Your notice to oppose is very important to get right as this is your fundamental evidence for the Court to understand your position at the first hearing. Therefore, you must file suitable evidence that supports your case with your notice to oppose.

At the hearing the Court may:

  1. Dismiss the petition – which would end proceedings;
  2. Grant the bankruptcy order – which would make you bankrupt;
  3. Adjourn the hearing to give you time to pay or seek legal advice;
  4. Adjourn the hearing either with directions for the parties to file further evidence or for a further hearing to decide directions; or
  5. Make such other order as the Court thinks fit.

What happens if I do not dispute the debt?

If you do not dispute the debt but need time to pay, it may still be possible to agree a payment plan with the petitioner to avoid a petition being issued against you. It would be advisable to get in touch with the petitioner as soon as possible to agree terms, depending on the specific terms, the petitioner may not agree to dismiss the petition but instead adjourn it for a period of time to enable you to make full payment in that time.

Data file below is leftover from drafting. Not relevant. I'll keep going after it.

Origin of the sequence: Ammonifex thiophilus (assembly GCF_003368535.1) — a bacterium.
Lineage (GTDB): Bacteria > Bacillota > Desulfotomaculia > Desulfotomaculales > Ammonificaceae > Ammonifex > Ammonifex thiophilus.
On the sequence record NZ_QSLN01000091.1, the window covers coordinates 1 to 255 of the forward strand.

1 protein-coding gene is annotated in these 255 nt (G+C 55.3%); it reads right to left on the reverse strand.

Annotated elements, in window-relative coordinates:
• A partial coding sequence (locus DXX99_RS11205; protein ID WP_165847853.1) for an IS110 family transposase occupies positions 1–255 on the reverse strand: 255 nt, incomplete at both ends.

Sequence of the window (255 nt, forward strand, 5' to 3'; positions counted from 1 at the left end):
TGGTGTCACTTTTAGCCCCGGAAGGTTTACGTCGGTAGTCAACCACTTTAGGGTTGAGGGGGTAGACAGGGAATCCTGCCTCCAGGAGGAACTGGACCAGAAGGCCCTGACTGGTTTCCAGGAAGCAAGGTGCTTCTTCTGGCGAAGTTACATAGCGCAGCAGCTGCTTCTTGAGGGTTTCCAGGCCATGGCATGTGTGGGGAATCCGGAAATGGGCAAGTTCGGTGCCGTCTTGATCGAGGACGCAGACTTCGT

What if I have lots of other debts?

It may be sensible for you to seek expert advice from an insolvency practitioner to discuss whether you are able to enter into an Individual Voluntary Arrangement (IVA) or some other debt management plan. We would be happy to recommend an insolvency practitioner or other regulated debt manager/adviser to assist you.

If you have been served with a demand or bankruptcy petition and would like advice on your position and legal options, then please do not hesitate to email me or contact the Insolvency team on 020 8308 3610.